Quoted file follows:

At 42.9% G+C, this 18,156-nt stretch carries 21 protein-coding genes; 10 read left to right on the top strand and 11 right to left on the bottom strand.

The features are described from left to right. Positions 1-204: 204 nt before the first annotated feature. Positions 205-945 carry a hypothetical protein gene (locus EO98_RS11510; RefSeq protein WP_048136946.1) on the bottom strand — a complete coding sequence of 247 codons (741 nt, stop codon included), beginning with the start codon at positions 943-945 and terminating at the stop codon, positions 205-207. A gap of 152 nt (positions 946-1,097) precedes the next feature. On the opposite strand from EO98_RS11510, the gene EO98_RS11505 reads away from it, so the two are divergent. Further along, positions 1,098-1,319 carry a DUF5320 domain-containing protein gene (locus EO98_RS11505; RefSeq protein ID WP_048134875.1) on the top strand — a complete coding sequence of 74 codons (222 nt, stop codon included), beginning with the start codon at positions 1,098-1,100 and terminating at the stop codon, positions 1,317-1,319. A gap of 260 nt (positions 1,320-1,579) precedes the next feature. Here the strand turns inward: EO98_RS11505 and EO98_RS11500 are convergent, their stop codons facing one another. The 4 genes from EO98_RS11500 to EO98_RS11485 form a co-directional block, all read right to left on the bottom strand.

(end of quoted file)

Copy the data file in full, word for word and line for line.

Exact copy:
At 42.9% G+C, this 18,156-nt stretch carries 21 protein-coding genes; 10 read left to right on the top strand and 11 right to left on the bottom strand.

The features are described from left to right. Positions 1-204: 204 nt before the first annotated feature. Positions 205-945 carry a hypothetical protein gene (locus EO98_RS11510; RefSeq protein WP_048136946.1) on the bottom strand — a complete coding sequence of 247 codons (741 nt, stop codon included), beginning with the start codon at positions 943-945 and terminating at the stop codon, positions 205-207. A gap of 152 nt (positions 946-1,097) precedes the next feature. On the opposite strand from EO98_RS11510, the gene EO98_RS11505 reads away from it, so the two are divergent. Further along, positions 1,098-1,319 carry a DUF5320 domain-containing protein gene (locus EO98_RS11505; RefSeq protein ID WP_048134875.1) on the top strand — a complete coding sequence of 74 codons (222 nt, stop codon included), beginning with the start codon at positions 1,098-1,100 and terminating at the stop codon, positions 1,317-1,319. A gap of 260 nt (positions 1,320-1,579) precedes the next feature. Here the strand turns inward: EO98_RS11505 and EO98_RS11500 are convergent, their stop codons facing one another. The 4 genes from EO98_RS11500 to EO98_RS11485 form a co-directional block, all read right to left on the bottom strand.